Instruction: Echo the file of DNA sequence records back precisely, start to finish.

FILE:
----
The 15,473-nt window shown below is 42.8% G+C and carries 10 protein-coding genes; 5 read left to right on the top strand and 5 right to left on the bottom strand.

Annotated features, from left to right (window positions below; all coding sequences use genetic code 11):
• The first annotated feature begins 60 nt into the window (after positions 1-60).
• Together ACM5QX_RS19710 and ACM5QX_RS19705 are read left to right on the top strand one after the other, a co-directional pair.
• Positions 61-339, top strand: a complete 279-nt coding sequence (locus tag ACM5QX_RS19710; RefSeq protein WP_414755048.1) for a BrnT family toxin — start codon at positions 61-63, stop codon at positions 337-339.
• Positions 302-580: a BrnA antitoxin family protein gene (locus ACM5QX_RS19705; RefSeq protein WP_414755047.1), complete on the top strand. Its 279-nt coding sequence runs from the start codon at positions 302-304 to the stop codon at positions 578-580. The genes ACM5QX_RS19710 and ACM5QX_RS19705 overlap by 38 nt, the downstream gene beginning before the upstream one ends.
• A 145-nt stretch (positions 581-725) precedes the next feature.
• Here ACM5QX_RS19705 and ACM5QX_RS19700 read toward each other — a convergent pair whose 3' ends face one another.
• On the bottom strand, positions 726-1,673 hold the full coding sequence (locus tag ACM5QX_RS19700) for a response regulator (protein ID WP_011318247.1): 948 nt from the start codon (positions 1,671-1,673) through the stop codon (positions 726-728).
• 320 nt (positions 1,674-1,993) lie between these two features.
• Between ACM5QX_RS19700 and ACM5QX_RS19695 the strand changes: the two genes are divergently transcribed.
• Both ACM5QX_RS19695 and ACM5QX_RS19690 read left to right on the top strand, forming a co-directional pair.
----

The 15,473-nt window shown below is 42.8% G+C and carries 10 protein-coding genes; 5 read left to right on the top strand and 5 right to left on the bottom strand.

Annotated features, from left to right (window positions below; all coding sequences use genetic code 11):
• The first annotated feature begins 60 nt into the window (after positions 1-60).
• Together ACM5QX_RS19710 and ACM5QX_RS19705 are read left to right on the top strand one after the other, a co-directional pair.
• Positions 61-339, top strand: a complete 279-nt coding sequence (locus tag ACM5QX_RS19710; RefSeq protein WP_414755048.1) for a BrnT family toxin — start codon at positions 61-63, stop codon at positions 337-339.
• Positions 302-580: a BrnA antitoxin family protein gene (locus ACM5QX_RS19705; RefSeq protein WP_414755047.1), complete on the top strand. Its 279-nt coding sequence runs from the start codon at positions 302-304 to the stop codon at positions 578-580. The genes ACM5QX_RS19710 and ACM5QX_RS19705 overlap by 38 nt, the downstream gene beginning before the upstream one ends.
• A 145-nt stretch (positions 581-725) precedes the next feature.
• Here ACM5QX_RS19705 and ACM5QX_RS19700 read toward each other — a convergent pair whose 3' ends face one another.
• On the bottom strand, positions 726-1,673 hold the full coding sequence (locus tag ACM5QX_RS19700) for a response regulator (protein ID WP_011318247.1): 948 nt from the start codon (positions 1,671-1,673) through the stop codon (positions 726-728).
• 320 nt (positions 1,674-1,993) lie between these two features.
• Between ACM5QX_RS19700 and ACM5QX_RS19695 the strand changes: the two genes are divergently transcribed.
• Both ACM5QX_RS19695 and ACM5QX_RS19690 read left to right on the top strand, forming a co-directional pair.